Small contributions can make a big difference
Imagine that you’re driving along a rural Nebraska road when you see an oncoming vehicle veering into your lane. You attempt to avoid the car, but as you steer off the road you lose control and your vehicle rolls. Pinned in the car, you can only hope that help comes along with the tools needed to free you from the vehicle so you can receive medical attention.
These are the situations rural fire departments are faced with every day. And with more than 30 years of involvement on the board of the Gordon Rural Fire Department, Tri-State Director and Northwest Rural Public Power District (NRPPD) Director Gary Fuchser is well aware of the tools it takes for fire protection and EMS to respond to situations like this across the two million acres they cover in Northwest Nebraska. So when the need arose for more modern technology to help these first responders do their job, Fuchser saw a way he could help.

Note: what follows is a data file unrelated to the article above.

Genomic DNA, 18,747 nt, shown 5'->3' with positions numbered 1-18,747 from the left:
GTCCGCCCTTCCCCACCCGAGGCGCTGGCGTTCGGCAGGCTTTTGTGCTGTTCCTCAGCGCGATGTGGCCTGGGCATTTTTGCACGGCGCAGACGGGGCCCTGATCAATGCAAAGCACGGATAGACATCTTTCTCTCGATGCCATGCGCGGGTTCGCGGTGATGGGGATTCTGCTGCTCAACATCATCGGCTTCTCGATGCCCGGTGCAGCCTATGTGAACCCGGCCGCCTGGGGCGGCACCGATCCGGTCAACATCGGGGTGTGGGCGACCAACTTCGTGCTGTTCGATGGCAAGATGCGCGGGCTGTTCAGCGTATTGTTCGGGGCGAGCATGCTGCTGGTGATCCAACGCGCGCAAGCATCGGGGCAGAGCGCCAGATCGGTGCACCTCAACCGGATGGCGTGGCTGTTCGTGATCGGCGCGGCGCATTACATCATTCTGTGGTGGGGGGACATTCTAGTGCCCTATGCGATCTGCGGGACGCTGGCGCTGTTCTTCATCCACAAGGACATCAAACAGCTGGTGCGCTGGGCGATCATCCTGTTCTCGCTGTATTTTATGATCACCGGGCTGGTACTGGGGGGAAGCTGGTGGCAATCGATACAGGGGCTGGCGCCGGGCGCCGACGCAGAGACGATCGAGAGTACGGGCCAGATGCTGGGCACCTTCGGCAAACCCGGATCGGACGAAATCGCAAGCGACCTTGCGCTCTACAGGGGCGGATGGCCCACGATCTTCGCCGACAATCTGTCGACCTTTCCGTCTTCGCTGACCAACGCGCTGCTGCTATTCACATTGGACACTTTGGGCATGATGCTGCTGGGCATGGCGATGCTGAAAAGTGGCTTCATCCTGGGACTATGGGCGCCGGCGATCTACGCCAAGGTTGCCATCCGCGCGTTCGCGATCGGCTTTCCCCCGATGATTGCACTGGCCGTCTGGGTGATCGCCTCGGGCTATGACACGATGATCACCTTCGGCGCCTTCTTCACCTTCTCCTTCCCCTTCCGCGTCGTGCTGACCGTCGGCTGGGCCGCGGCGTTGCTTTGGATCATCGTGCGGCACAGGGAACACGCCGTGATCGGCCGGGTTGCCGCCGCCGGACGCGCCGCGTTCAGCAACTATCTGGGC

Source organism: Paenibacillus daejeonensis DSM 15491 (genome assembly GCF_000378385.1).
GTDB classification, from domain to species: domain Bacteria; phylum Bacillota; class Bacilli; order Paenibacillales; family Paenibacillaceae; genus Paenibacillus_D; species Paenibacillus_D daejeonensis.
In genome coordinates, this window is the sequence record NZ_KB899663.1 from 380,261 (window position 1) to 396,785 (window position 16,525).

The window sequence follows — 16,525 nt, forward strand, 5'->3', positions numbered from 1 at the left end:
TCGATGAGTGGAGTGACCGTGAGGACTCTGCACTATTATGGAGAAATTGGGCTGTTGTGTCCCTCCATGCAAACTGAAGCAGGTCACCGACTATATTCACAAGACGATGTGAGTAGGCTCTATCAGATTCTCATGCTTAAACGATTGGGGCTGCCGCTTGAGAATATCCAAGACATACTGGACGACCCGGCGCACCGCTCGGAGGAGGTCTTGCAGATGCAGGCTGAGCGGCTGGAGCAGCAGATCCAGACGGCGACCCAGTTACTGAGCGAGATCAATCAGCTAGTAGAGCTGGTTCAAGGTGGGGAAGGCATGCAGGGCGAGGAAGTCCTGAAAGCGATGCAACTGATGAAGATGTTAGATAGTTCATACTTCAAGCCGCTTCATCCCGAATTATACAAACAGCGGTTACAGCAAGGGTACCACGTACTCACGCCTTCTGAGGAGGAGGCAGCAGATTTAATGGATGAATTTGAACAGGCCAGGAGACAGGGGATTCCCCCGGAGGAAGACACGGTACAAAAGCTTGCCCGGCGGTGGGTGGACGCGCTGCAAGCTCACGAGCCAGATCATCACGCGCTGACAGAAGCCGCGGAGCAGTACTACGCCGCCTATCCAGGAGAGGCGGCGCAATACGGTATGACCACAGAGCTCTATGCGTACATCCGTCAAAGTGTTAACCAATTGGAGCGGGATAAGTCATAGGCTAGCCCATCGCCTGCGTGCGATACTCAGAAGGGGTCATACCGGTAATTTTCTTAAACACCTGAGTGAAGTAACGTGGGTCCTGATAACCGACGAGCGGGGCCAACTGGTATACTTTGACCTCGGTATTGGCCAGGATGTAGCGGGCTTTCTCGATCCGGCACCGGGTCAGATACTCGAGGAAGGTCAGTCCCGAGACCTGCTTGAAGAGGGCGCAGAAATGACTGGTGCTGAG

The fire department had been using an older version of the Jaws of Life – the tools used to cut and spread metal to extract people from vehicles damaged in serious auto accidents. After 20 years of use, the department’s tools weren’t meeting their fire fighters' needs. They ran off a generator and hydraulic pump, and the operator of the tools could only use one tool at a time. The aging tools combined with the newer vehicles on the road meant the department couldn’t extricate people as quickly as they needed. Delaying a response to calls is especially a concern when time is of the essence.
The solution was to purchase new Jaws of Life—battery-powered and more powerful and versatile than the old ones—but that added up to around $28,000, no small sum for a rural fire department. “It’s a big item, and they’ve got a small budget,” said Fuchser.
As a member of our Board of Directors, representing NRPPD in Hay Springs, Nebraska, Fuchser can direct donations from Tri-State to a community organization or charity. For 2018, those dollars went to the Gordon Rural Fire Department. This contribution seeded an effort that, along with fundraisers and drawings the department coordinated, helped make the purchase of new technology possible.
“The community really stepped up,” said Fire Chief Richard Haller. And it’s fortunate they did, considering the day after the new Jaws of Life arrived, they were used to extricate a person involved in a head-on collision.
“He probably wouldn’t have made it if he hadn’t gotten to the hospital quickly,” said Fuchser. “Radios, tools, pumps, all the department needs – there’s payoff in lives saved and property saved.”